Review: The White Hart
by Dan Izzard
04 June 2018
I take a break from my usual city centre hangouts to try a more rural-feeling pub – but don't have to stray very far to find it...
If The White Hart was a hairstyle it would be a mullet: business at the front, party at the back. Think a traditional Bath stone façade, set against the village-like-setting of Widcombe, but with a Mediterranean oasis-style courtyard round the other side, which is quite the hotspot on a sunny day.
I’m not sure if it was the sun, or the fact that I’d been hanging out at a fishmonger’s earlier in the day, but Widcombe seemed to have a cheerful, seaside vibe (complete with lack of parking spaces); we happily ambled the short distance there from Bath Spa station.
Making our way through the bar area, glass of Picpoul de Pinet in hand, we joined our fellow punters – who were also chasing the early evening sunlight – in the courtyard garden. Filled with pots, flowerbeds, herbs and friendly dogs (who actually did look a bit like their owners), it was a nice change from the brushed aluminium and granite of my usual, more urban watering holes.
Eventually dragging ourselves away from the garden, we weaved through the back of the building to our table for two. Here, we found traditional pub decor, a buzzing bar filled with the sounds of ‘go on then, make it a large glass’, and a dining area with just enough mismatched furniture to qualify as appealingly quirky, but not try hard. I took a seat on a reclaimed church pew, hoping I would not have to repent for any culinary sins by the end of the meal.
The food here matches the casual atmosphere. First, fresh crab (£7.50) came mounded on toast with a wedge of lemon and dressed salad. The meat was mixed with a generous amount of coriander and chilli, properly waking my tastebuds up. Across the table, strong nutty English asparagus (£7.80) was being dipped in the vibrant yellow yolk of a soft-boiled pheasant egg. Spots of balsamic glaze added a touch of sweetness to the simple but handsome starter.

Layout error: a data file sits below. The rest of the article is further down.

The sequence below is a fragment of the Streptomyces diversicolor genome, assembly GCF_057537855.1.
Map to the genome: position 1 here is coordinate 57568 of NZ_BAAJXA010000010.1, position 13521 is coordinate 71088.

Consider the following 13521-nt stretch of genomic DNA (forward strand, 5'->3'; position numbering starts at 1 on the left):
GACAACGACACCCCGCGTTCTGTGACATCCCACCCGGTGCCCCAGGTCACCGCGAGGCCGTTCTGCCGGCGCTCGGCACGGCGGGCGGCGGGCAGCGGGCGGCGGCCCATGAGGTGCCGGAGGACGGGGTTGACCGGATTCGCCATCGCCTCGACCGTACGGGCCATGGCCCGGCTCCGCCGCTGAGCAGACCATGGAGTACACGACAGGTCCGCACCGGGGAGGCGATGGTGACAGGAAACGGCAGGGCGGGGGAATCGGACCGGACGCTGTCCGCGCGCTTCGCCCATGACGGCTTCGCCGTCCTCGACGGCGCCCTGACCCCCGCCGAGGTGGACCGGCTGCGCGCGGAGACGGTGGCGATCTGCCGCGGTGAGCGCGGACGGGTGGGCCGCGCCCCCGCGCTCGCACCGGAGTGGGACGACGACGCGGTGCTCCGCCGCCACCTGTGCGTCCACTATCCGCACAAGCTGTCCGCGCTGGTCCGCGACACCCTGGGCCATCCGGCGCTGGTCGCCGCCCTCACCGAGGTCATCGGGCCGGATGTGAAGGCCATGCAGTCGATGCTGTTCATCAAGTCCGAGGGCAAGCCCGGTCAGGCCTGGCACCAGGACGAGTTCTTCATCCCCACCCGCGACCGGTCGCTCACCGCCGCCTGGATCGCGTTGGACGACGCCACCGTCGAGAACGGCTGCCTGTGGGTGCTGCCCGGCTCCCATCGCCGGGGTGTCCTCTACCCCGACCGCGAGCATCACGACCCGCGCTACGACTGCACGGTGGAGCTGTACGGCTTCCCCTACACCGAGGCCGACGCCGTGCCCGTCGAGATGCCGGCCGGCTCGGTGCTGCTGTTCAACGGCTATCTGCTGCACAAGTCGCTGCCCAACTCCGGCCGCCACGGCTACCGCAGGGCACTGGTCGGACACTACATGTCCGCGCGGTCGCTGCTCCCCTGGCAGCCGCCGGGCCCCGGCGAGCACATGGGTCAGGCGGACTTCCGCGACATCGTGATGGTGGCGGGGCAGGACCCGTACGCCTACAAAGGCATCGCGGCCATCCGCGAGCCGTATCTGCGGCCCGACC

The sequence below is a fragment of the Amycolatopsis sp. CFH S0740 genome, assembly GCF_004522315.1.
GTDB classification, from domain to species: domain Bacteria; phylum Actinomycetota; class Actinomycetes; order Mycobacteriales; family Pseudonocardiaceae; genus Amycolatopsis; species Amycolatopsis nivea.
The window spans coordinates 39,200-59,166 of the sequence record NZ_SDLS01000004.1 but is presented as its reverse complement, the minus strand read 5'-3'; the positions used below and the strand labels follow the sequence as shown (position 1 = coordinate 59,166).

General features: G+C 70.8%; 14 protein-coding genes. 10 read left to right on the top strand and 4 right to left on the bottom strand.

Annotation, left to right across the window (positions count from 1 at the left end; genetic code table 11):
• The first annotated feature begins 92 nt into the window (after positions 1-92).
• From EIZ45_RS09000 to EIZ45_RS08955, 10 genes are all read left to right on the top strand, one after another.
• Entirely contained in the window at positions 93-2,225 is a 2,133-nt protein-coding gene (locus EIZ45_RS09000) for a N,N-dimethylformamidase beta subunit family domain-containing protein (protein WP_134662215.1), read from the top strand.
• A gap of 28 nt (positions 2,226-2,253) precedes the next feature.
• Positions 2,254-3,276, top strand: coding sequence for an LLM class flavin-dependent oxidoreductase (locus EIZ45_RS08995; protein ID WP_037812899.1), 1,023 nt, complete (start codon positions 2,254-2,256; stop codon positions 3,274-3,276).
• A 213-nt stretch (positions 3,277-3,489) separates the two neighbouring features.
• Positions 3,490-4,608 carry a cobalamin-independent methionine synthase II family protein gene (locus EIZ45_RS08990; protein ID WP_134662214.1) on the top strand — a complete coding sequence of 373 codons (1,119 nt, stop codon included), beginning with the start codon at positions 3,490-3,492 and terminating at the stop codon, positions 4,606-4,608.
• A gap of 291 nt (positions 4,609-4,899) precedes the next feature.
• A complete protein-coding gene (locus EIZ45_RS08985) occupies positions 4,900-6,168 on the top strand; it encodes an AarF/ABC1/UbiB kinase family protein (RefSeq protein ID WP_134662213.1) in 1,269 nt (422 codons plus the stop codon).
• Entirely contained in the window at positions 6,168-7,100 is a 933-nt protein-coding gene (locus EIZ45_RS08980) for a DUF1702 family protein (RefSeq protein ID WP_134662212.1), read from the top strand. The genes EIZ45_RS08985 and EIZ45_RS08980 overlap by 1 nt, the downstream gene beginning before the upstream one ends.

The very precisely priced duck breast with pea and bacon risotto (£17.85) was my main of choice before the specials board was popped on the table. I don’t normally go for a T-bone, but this wasn’t beef: this was a pork T-bone (£18.50). It came served with braised little gem, peas, spring onion, and an anchovy and rosemary butter that had been liberally applied to just about everything (which I was definitely okay with). It really was (sorry in advance) top of the chops; primarily juicy loin meat, it had a smaller strip of tenderloin, both sides benefitting from being cooked on the bone.
I’ve always been very much of the opinion that chorizo can better almost any meal, and the hake and chickpea special (£18) did nothing to prove otherwise. There were only a few small cubes, but that was all that was needed for the chorizo to impart its wonderful smoky flavour on the chickpeas. The meaty hake had a layer of crispy skin and, on top of that, a dollop of saffron aioli was a great excuse to order a side of fries.
Immediately heading in for a second dipped chip, I was shooed away back to my T-bone. Which was a good job really, as I had plenty to get through myself.
The Prosecco jelly (£6.50), very subtle in booziness, embodied The White Hart’s fun character, but the cheeseboard (£7.50) was more my own style, featuring a creamy Godminster organic Cheddar, gooey Bath Soft Cheese and a rather nice Black Sticks blue. Assembled on a cracker with a dollop of beetroot chutney, it was a little bit of me.
The White Hart seems to have several rules of success. Use great quality ingredients, don’t mess around with them. Add a bit more butter, and serve in generous portions. I heard it described as “our local diner” by another table, casually, and was instantly jealous.
The White Hart, Widcombe Hill, Bath BA2 6AA; 01225 338053